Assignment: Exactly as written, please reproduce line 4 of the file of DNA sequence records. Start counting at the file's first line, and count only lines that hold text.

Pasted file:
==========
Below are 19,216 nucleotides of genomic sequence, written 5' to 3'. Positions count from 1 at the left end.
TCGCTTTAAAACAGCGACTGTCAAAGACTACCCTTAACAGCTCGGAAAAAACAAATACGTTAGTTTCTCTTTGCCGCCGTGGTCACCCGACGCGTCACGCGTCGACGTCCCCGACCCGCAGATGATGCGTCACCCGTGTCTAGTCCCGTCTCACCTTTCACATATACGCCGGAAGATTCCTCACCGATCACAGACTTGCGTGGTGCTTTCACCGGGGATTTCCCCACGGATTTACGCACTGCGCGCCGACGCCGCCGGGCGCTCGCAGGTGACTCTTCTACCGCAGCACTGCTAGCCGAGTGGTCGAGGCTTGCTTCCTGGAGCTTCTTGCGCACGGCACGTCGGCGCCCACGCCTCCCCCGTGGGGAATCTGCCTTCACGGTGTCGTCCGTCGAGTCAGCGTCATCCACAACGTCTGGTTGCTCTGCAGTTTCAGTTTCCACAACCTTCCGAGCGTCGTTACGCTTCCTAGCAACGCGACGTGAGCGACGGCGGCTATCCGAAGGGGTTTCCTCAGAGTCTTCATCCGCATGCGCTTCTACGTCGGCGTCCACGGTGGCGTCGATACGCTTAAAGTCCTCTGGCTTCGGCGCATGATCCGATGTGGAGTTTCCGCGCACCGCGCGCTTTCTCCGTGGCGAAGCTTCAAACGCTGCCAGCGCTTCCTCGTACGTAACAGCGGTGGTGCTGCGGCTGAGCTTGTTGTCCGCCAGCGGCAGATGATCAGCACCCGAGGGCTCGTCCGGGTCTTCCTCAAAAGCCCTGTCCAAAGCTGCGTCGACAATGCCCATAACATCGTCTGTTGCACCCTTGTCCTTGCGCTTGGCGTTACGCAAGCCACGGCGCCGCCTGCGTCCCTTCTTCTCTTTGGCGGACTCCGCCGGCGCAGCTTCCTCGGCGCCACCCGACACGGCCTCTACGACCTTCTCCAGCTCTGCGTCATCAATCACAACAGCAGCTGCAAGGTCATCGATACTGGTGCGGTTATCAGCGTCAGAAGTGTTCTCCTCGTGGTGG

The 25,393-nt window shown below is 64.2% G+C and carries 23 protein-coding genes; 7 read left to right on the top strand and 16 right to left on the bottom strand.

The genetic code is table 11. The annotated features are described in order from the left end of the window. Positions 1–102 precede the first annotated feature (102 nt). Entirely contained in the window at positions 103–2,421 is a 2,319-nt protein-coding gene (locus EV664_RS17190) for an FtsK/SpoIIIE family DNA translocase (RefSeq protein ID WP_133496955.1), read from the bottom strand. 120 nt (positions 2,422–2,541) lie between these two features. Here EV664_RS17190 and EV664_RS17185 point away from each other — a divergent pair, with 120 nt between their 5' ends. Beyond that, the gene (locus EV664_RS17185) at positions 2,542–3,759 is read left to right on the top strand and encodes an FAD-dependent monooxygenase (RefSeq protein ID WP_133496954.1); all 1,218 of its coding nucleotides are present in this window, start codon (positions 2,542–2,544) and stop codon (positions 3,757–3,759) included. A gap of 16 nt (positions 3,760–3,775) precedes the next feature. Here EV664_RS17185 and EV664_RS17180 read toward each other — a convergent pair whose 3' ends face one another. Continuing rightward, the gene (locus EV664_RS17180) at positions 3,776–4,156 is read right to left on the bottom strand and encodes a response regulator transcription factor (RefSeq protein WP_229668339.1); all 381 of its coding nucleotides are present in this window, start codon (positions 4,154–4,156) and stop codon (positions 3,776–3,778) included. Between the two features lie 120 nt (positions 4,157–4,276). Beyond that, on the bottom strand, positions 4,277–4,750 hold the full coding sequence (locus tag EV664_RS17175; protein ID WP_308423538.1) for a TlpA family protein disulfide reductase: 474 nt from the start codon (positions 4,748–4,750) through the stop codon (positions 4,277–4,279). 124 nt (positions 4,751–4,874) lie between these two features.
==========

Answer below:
The genetic code is table 11. The annotated features are described in order from the left end of the window. Positions 1–102 precede the first annotated feature (102 nt). Entirely contained in the window at positions 103–2,421 is a 2,319-nt protein-coding gene (locus EV664_RS17190) for an FtsK/SpoIIIE family DNA translocase (RefSeq protein ID WP_133496955.1), read from the bottom strand. 120 nt (positions 2,422–2,541) lie between these two features. Here EV664_RS17190 and EV664_RS17185 point away from each other — a divergent pair, with 120 nt between their 5' ends. Beyond that, the gene (locus EV664_RS17185) at positions 2,542–3,759 is read left to right on the top strand and encodes an FAD-dependent monooxygenase (RefSeq protein ID WP_133496954.1); all 1,218 of its coding nucleotides are present in this window, start codon (positions 2,542–2,544) and stop codon (positions 3,757–3,759) included. A gap of 16 nt (positions 3,760–3,775) precedes the next feature. Here EV664_RS17185 and EV664_RS17180 read toward each other — a convergent pair whose 3' ends face one another. Continuing rightward, the gene (locus EV664_RS17180) at positions 3,776–4,156 is read right to left on the bottom strand and encodes a response regulator transcription factor (RefSeq protein WP_229668339.1); all 381 of its coding nucleotides are present in this window, start codon (positions 4,154–4,156) and stop codon (positions 3,776–3,778) included. Between the two features lie 120 nt (positions 4,157–4,276). Beyond that, on the bottom strand, positions 4,277–4,750 hold the full coding sequence (locus tag EV664_RS17175; protein ID WP_308423538.1) for a TlpA family protein disulfide reductase: 474 nt from the start codon (positions 4,748–4,750) through the stop codon (positions 4,277–4,279). 124 nt (positions 4,751–4,874) lie between these two features.